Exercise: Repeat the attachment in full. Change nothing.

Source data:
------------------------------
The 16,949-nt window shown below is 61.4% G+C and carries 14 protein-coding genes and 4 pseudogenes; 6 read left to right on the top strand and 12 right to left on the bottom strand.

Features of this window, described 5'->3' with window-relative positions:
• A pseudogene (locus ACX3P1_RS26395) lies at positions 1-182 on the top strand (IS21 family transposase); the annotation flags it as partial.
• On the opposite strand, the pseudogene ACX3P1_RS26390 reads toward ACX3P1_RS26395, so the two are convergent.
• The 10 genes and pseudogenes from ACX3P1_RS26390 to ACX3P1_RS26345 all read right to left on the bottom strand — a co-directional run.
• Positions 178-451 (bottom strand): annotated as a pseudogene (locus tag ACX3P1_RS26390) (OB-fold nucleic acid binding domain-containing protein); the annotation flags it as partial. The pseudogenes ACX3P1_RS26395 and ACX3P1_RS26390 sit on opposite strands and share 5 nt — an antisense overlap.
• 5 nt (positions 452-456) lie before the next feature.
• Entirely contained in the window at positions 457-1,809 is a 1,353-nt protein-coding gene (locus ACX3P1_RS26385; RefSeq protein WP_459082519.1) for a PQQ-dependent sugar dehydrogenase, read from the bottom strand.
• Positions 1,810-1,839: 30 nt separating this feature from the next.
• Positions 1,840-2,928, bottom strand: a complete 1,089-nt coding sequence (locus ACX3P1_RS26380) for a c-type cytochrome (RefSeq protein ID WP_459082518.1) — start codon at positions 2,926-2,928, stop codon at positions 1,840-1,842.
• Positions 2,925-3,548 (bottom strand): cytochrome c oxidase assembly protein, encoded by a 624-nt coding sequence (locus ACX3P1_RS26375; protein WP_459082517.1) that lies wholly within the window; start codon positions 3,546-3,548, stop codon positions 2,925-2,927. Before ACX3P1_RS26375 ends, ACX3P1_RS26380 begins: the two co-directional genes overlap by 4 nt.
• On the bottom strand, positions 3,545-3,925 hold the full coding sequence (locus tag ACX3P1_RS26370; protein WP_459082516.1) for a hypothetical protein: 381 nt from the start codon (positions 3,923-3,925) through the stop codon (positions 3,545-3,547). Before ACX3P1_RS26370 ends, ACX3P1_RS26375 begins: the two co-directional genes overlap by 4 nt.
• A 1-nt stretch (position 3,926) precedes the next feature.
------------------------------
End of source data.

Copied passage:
The 16,949-nt window shown below is 61.4% G+C and carries 14 protein-coding genes and 4 pseudogenes; 6 read left to right on the top strand and 12 right to left on the bottom strand.

Features of this window, described 5'->3' with window-relative positions:
• A pseudogene (locus ACX3P1_RS26395) lies at positions 1-182 on the top strand (IS21 family transposase); the annotation flags it as partial.
• On the opposite strand, the pseudogene ACX3P1_RS26390 reads toward ACX3P1_RS26395, so the two are convergent.
• The 10 genes and pseudogenes from ACX3P1_RS26390 to ACX3P1_RS26345 all read right to left on the bottom strand — a co-directional run.
• Positions 178-451 (bottom strand): annotated as a pseudogene (locus tag ACX3P1_RS26390) (OB-fold nucleic acid binding domain-containing protein); the annotation flags it as partial. The pseudogenes ACX3P1_RS26395 and ACX3P1_RS26390 sit on opposite strands and share 5 nt — an antisense overlap.
• 5 nt (positions 452-456) lie before the next feature.
• Entirely contained in the window at positions 457-1,809 is a 1,353-nt protein-coding gene (locus ACX3P1_RS26385; RefSeq protein WP_459082519.1) for a PQQ-dependent sugar dehydrogenase, read from the bottom strand.
• Positions 1,810-1,839: 30 nt separating this feature from the next.
• Positions 1,840-2,928, bottom strand: a complete 1,089-nt coding sequence (locus ACX3P1_RS26380) for a c-type cytochrome (RefSeq protein ID WP_459082518.1) — start codon at positions 2,926-2,928, stop codon at positions 1,840-1,842.
• Positions 2,925-3,548 (bottom strand): cytochrome c oxidase assembly protein, encoded by a 624-nt coding sequence (locus ACX3P1_RS26375; protein WP_459082517.1) that lies wholly within the window; start codon positions 3,546-3,548, stop codon positions 2,925-2,927. Before ACX3P1_RS26375 ends, ACX3P1_RS26380 begins: the two co-directional genes overlap by 4 nt.
• On the bottom strand, positions 3,545-3,925 hold the full coding sequence (locus tag ACX3P1_RS26370; protein WP_459082516.1) for a hypothetical protein: 381 nt from the start codon (positions 3,923-3,925) through the stop codon (positions 3,545-3,547). Before ACX3P1_RS26370 ends, ACX3P1_RS26375 begins: the two co-directional genes overlap by 4 nt.
• A 1-nt stretch (position 3,926) precedes the next feature.